I've been a fan of Scalzi's since he burst on to the scene with Old Man's War. Yet, The Diary shows an emotional depth at which his prior work has only hinted. It proves that this is a writer in whom one ought to invest for the long haul, as it suggests that he has only scratched the surface of his potential.
If you haven't read John Scalzi's `Old Man's War,' this new story might be a bit confusing to follow. But for those who have -- this `diary' offers insight into the thoughts and feelings of Jane Sagan, a Special Forces warrior - and love interest of John Perry (around whom the `Old Man's War' is written).
In the earlier work, John Perry is living a second life - inside a new, warrior's body. His wife (of his first life) chose not to be reissued. But her DNA was still re-cast - with a new life `born' fully grown into it - who became Jane Sagan.
This story reveals that John Perry and Jane Sagan, against all odds, somehow survive their ten year tours-of-duty and retire - to live out their `second' lives together in peace (as warriors no longer).
This diary is Jane's account (written to John) of her hopes and regrets - as she transitions from her `first' life (and body) - to her `second.'
Scalzi uses Jane's perspective to show us that a manufactured human, a warrior -- is still very much a product of her physical self and her experiences - and is yet a human being, nonetheless.
As originals, I guess it's always easy for us to assume that our form of human -- will forever remain the gold standard, but John Scalzi subtly unveils for us - that that might not always be the case!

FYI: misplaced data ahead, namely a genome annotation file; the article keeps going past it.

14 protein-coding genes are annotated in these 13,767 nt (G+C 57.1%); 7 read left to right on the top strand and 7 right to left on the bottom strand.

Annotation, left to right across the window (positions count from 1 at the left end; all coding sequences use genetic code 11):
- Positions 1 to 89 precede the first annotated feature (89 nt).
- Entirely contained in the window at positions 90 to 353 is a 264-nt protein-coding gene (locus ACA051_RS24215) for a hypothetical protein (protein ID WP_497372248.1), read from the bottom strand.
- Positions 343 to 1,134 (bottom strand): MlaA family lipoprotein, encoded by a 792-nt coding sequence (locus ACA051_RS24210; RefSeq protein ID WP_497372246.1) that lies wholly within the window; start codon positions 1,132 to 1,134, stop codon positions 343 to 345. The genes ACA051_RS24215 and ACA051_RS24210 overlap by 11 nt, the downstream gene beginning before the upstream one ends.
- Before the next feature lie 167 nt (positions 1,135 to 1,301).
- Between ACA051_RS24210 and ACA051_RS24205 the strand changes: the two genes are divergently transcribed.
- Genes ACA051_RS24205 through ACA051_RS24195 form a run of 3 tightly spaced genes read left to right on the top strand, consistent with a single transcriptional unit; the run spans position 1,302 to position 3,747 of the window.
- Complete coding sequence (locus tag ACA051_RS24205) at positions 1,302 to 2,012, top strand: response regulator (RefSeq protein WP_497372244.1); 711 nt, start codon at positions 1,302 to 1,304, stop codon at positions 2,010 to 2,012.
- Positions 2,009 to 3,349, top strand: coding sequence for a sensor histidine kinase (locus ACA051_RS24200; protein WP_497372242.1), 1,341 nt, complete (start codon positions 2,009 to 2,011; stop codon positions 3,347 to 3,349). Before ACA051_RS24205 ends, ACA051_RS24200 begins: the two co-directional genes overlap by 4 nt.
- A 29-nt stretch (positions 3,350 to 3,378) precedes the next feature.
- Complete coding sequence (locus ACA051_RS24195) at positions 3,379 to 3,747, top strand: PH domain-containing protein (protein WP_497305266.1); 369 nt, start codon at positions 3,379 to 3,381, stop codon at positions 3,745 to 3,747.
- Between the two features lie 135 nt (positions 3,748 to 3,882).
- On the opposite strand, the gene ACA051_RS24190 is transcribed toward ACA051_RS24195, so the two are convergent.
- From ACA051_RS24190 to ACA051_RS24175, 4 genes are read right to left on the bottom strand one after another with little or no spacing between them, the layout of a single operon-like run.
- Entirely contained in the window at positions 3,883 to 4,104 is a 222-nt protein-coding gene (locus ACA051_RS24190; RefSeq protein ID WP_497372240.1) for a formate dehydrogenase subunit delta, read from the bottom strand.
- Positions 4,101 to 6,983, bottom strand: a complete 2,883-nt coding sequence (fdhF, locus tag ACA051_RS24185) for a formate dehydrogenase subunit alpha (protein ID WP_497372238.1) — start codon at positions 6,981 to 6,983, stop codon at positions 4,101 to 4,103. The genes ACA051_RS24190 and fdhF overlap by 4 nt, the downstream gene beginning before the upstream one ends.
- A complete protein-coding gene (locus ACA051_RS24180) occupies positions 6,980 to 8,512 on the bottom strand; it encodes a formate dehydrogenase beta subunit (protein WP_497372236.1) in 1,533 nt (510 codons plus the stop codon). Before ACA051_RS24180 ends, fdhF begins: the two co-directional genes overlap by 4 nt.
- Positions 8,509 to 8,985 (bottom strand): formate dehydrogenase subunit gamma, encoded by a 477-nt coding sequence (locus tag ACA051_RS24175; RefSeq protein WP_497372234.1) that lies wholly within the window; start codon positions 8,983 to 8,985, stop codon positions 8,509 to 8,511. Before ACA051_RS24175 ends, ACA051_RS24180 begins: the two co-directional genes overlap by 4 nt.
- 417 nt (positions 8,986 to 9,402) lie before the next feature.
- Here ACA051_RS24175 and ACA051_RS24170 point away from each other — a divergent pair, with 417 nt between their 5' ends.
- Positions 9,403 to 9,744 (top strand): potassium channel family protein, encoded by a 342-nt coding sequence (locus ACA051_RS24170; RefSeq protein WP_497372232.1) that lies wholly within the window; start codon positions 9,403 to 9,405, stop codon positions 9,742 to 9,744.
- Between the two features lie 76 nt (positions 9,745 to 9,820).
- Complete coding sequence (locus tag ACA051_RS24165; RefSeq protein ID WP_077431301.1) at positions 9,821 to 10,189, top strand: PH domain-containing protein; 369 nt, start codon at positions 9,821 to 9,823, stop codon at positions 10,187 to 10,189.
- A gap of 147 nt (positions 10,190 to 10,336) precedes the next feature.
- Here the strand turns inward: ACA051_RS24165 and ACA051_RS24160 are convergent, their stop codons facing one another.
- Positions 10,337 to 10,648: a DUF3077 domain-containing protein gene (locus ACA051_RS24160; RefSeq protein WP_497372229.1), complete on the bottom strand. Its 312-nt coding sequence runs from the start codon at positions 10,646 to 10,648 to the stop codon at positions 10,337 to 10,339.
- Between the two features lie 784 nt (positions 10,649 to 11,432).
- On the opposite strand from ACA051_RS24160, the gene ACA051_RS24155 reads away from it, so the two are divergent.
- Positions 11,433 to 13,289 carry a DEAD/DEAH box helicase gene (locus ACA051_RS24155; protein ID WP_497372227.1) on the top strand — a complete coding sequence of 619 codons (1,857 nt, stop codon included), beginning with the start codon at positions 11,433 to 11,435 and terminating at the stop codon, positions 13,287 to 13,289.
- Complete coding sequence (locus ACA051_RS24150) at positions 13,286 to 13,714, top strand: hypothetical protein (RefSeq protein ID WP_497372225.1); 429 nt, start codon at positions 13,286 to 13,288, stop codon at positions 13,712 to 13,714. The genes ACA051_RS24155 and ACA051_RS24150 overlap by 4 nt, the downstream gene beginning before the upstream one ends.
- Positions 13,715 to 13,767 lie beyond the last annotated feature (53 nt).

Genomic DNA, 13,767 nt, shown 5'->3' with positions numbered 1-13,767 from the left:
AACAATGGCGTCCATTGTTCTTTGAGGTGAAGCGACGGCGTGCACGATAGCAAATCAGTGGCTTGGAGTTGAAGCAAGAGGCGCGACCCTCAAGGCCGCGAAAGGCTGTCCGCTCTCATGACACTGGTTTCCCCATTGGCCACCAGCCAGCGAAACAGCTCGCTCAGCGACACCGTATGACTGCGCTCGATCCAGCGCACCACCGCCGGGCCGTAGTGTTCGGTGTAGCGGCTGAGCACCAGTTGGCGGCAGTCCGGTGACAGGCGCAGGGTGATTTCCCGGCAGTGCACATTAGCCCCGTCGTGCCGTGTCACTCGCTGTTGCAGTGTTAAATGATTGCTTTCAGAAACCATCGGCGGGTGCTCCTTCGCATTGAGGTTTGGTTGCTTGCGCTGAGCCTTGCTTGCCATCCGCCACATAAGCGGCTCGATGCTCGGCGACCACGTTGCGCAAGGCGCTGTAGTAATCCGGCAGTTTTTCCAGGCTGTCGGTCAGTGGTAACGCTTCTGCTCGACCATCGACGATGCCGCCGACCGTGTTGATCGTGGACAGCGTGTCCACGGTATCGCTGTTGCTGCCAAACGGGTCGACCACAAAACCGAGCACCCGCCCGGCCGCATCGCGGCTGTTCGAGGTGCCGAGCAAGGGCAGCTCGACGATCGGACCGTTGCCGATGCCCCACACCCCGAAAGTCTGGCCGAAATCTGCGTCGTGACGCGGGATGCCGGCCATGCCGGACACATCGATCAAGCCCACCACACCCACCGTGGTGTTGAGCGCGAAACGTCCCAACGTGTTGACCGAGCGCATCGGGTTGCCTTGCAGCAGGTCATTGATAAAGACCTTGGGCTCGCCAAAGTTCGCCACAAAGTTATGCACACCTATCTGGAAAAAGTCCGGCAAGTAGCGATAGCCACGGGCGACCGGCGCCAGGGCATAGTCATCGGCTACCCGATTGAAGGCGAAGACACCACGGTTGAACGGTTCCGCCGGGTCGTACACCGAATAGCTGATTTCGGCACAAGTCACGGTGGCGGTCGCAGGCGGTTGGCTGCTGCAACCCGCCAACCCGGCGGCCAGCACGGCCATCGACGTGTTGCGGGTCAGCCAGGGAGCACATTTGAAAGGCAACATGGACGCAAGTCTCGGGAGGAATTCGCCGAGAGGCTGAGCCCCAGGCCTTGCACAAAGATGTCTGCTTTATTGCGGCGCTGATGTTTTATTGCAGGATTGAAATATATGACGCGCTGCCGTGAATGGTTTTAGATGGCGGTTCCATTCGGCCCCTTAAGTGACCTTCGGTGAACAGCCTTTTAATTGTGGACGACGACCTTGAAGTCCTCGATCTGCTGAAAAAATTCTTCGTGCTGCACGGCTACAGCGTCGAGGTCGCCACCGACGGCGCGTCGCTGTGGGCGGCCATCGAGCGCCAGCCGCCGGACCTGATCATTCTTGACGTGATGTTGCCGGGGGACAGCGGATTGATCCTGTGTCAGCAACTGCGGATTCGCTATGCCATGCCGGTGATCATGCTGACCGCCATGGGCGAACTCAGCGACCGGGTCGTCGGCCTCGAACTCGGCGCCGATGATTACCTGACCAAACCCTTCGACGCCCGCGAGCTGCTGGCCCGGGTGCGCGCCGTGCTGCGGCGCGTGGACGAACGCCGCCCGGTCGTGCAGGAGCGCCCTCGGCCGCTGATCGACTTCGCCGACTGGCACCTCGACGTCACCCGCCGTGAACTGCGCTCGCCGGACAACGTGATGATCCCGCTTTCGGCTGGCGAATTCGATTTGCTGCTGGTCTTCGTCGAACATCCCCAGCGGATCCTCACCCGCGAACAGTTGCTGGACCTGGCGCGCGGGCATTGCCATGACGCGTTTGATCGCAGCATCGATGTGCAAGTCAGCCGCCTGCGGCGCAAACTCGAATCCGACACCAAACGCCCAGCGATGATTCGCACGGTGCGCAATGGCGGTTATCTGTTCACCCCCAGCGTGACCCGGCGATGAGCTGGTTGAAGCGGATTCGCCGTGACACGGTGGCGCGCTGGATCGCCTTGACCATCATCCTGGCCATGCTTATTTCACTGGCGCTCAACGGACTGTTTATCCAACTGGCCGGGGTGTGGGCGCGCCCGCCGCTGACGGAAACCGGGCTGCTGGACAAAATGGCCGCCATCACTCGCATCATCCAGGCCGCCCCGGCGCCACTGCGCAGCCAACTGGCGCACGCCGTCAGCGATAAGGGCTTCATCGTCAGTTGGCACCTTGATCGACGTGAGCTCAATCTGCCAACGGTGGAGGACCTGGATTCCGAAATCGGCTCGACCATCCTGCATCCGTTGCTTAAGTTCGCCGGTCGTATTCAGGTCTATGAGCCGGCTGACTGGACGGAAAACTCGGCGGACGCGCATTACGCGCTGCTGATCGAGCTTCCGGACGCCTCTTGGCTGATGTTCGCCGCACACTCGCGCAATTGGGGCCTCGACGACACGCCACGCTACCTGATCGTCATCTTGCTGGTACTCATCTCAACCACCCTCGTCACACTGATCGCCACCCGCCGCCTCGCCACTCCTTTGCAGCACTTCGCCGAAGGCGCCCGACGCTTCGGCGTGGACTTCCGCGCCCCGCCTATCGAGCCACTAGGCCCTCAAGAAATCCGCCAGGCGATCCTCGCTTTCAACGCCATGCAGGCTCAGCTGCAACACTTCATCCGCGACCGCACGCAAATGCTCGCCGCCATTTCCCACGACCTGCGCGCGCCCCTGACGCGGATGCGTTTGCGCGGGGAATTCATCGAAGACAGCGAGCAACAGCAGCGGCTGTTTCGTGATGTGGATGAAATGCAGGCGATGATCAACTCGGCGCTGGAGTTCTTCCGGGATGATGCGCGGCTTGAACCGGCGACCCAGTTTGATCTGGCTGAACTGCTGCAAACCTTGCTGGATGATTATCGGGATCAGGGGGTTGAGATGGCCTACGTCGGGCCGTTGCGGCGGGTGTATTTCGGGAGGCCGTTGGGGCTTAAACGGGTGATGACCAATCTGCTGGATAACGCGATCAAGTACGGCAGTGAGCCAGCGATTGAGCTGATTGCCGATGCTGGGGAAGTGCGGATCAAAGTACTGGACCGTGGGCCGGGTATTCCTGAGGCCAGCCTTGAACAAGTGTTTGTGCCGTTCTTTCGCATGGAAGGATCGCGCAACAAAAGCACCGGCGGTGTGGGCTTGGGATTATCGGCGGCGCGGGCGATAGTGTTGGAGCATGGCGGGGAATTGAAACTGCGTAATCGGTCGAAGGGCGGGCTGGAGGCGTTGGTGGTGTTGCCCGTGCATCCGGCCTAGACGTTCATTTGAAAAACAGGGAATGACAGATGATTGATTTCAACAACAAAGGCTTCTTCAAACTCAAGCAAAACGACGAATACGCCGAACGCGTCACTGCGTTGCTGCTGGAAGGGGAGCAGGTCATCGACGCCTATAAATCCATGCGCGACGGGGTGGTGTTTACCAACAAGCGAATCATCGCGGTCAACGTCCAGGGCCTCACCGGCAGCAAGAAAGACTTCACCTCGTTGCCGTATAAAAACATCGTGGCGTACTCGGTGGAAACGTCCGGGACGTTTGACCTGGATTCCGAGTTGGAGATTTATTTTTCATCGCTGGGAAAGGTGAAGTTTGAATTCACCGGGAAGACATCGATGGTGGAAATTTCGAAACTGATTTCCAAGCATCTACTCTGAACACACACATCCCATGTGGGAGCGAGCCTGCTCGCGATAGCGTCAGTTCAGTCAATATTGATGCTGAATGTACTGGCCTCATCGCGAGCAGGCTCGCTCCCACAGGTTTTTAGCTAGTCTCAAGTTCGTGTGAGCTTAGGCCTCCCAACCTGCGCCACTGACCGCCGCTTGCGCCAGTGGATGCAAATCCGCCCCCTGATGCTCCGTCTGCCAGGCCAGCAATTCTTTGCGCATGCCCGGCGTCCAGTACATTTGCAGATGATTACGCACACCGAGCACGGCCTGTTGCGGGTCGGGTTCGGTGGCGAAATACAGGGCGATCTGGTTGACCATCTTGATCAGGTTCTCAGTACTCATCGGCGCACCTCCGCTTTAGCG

The `Sagan Diary' is but a very small, thought-provoking piece - of a much larger pie - and one which I enjoyed immensely! I'm sure you will, too!
Most Recent Customer Reviews
This was a waste of time! The best thing about this book was the reason the author wrote it. So far 'Old Man's War' is by far the best book this author has written. Read morePublished 1 month ago by No Bull56
Totally not of interest to me. The rest of the series was top notch. This book was something else entirely, and while it may well appeal to some readers, I think it's safe to say... Read morePublished 2 months ago by Ben
If you've read any of the Old Man's War series, you know what wonderful sci-if it is, along with how well it's written. Read morePublished 3 months ago by Kirt Liedahl
If this is a piece that people either love or hate, Im definitely in the first group. I read it in one sitting and had to stop many time and say "damn that was good... Read morePublished 3 months ago by nesaru
Illuminating. Backfills from the viewpoint of an exceptionally mature, intelligent young lady with a major burden to bear.Published 4 months ago by F P Andersen
I LOVED the Old Man's War series, but this novella is a bit disappointing, because there's no action. I wanted a story! Interesting background info, but no real substance. Read morePublished 5 months ago by Annette
Who would have guessed the private and inner thoughts of Jane Sagan. Not just a leader of troops in combat but more......so much more. Read it and see.Published 5 months ago by CAimp
The Sagan Diary is Scalzi's stab at psychological realism. It is unclear if he is attempting literature or pastiching New Wave SF of the 60s, a period known for its introduction of... Read morePublished 5 months ago by Gregory Alan Wingo